A History of Staunton
Speaker: Chris Bailey
Date: 31st October
Chris told us that he was an apprentice with Portsmouth Parks Department for three years and then worked at Kew Gardens for another three years before taking up a post at Staunton Park. He is the Head Gardener now. He explained that Staunton Country Park is a listed Regency landscaped parkland and forest encompassing approximately 1,000 acres. An ornamental farm, ornamental lake, follies, maze, walled garden, tropical lily house and glasshouses can be found within it.
Chris’ presentation of slides illustrated his fact filled and informative talk in an enthralling and entertaining way. He spoke without notes, held our attention throughout, and answered our questions.
The first gardens on the site were begun by William Garrett who purchased the land in 1802. He eventually put the estate back on the market and it was purchased in 1820 by Sir George Thomas Staunton as part of his country estate ‘Leigh Park’. He made significant changes and additions to the gardens with the construction of the lake and a number of follies. He died unmarried and childless 1859. In 1861 the gardens and the estate were sold to William Henry Stone for £60,000. Stone demolished the beautiful Georgian house apart from the Gothic library and had a new house built which was finished in 1865. Stone sold the estate and gardens to Frederick Fitzwygram in 1875. When Frederick Fitzwygram died in 1904 the park and estate passed through his son Frederick Loftus Fitzwygram and daughter Angela Fitzwygram. The estate and gardens were purchased by the city of Portsmouth in June 1944 and the gardens were transferred to the parks committee in 1950. Stone’s house was demolished in 1959 they were established as a Country park in 1987.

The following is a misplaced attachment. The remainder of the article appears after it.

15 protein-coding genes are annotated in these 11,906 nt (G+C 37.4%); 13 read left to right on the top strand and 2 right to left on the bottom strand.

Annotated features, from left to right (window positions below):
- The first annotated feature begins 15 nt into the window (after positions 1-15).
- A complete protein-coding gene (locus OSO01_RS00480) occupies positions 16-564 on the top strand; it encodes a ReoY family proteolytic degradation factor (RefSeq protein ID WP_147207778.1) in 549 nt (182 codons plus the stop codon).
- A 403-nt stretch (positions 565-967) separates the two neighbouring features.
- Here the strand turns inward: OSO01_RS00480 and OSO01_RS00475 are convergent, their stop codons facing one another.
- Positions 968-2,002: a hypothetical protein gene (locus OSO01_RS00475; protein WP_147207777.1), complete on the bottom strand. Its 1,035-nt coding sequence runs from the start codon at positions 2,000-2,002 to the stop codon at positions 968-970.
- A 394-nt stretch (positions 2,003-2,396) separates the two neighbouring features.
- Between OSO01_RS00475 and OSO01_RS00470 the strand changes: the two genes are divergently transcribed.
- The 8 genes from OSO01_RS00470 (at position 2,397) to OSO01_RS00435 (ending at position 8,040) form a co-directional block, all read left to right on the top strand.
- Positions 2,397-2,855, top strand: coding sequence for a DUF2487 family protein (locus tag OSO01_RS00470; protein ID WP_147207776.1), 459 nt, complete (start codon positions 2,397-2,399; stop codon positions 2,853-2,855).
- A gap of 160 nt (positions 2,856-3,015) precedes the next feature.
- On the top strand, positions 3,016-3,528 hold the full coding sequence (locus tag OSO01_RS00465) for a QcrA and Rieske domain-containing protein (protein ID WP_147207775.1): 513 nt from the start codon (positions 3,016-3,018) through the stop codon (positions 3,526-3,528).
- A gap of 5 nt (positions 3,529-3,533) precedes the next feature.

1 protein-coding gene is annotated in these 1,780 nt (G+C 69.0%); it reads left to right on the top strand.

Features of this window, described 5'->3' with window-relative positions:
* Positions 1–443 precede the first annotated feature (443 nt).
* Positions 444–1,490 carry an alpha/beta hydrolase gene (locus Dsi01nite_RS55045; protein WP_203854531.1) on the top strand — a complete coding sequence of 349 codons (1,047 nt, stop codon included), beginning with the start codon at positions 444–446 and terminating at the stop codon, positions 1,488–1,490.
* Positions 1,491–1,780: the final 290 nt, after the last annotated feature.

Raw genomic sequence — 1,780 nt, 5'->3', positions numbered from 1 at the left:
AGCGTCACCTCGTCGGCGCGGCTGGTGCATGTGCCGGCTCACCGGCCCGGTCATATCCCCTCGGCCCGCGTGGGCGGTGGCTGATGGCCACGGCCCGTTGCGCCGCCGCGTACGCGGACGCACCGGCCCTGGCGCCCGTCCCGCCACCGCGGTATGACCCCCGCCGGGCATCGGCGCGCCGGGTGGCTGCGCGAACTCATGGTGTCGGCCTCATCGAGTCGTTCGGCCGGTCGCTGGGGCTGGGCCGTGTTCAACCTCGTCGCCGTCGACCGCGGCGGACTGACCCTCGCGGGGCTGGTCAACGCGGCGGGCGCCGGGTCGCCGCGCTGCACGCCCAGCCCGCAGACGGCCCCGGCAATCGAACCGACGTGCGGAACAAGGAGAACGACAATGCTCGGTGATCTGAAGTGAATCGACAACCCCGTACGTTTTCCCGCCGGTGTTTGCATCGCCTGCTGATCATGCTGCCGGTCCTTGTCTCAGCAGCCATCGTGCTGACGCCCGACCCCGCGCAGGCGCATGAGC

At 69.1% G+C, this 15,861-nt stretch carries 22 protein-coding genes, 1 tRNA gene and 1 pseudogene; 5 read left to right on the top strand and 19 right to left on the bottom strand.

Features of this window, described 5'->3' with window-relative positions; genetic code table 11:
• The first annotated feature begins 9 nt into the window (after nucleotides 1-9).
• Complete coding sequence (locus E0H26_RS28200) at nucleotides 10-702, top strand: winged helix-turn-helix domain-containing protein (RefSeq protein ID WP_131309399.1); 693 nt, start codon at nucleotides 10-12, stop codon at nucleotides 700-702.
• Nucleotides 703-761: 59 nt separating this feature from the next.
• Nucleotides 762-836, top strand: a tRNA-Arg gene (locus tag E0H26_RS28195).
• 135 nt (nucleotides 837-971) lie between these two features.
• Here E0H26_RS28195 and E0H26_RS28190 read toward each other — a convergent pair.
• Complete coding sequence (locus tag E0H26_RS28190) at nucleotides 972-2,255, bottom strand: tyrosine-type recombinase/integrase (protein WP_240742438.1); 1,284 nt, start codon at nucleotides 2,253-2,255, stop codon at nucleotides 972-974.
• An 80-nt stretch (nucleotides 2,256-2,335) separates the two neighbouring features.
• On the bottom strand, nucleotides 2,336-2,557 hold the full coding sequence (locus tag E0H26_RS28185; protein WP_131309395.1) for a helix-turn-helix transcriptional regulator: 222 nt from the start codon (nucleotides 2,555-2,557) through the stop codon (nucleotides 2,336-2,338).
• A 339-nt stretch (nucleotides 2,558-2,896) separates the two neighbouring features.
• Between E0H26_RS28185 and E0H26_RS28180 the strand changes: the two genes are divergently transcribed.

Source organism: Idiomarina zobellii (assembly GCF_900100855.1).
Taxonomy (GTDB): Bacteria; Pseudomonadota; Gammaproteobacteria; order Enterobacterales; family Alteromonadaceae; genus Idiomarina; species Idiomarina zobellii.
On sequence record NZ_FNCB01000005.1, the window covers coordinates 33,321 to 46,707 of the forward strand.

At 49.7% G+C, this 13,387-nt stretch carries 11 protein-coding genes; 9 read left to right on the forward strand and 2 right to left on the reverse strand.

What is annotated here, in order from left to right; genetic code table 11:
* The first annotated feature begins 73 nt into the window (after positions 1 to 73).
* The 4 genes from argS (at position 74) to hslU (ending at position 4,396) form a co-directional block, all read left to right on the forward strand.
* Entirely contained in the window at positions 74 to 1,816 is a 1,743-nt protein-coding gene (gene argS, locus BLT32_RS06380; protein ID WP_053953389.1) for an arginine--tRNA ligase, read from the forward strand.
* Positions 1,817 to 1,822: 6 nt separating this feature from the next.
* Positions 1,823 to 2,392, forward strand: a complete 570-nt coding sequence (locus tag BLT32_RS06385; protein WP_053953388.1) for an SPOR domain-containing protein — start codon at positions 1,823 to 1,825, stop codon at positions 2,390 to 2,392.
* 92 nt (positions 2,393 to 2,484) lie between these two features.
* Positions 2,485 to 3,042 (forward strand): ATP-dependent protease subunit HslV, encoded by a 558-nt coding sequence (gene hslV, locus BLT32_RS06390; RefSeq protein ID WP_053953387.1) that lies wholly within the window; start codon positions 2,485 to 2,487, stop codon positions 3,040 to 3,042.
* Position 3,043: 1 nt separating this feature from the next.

If you would like to learn more go visit the Park or Click here to visit the Staunton Records website or Click here to go to Chris Baileys page on Staunton Country Park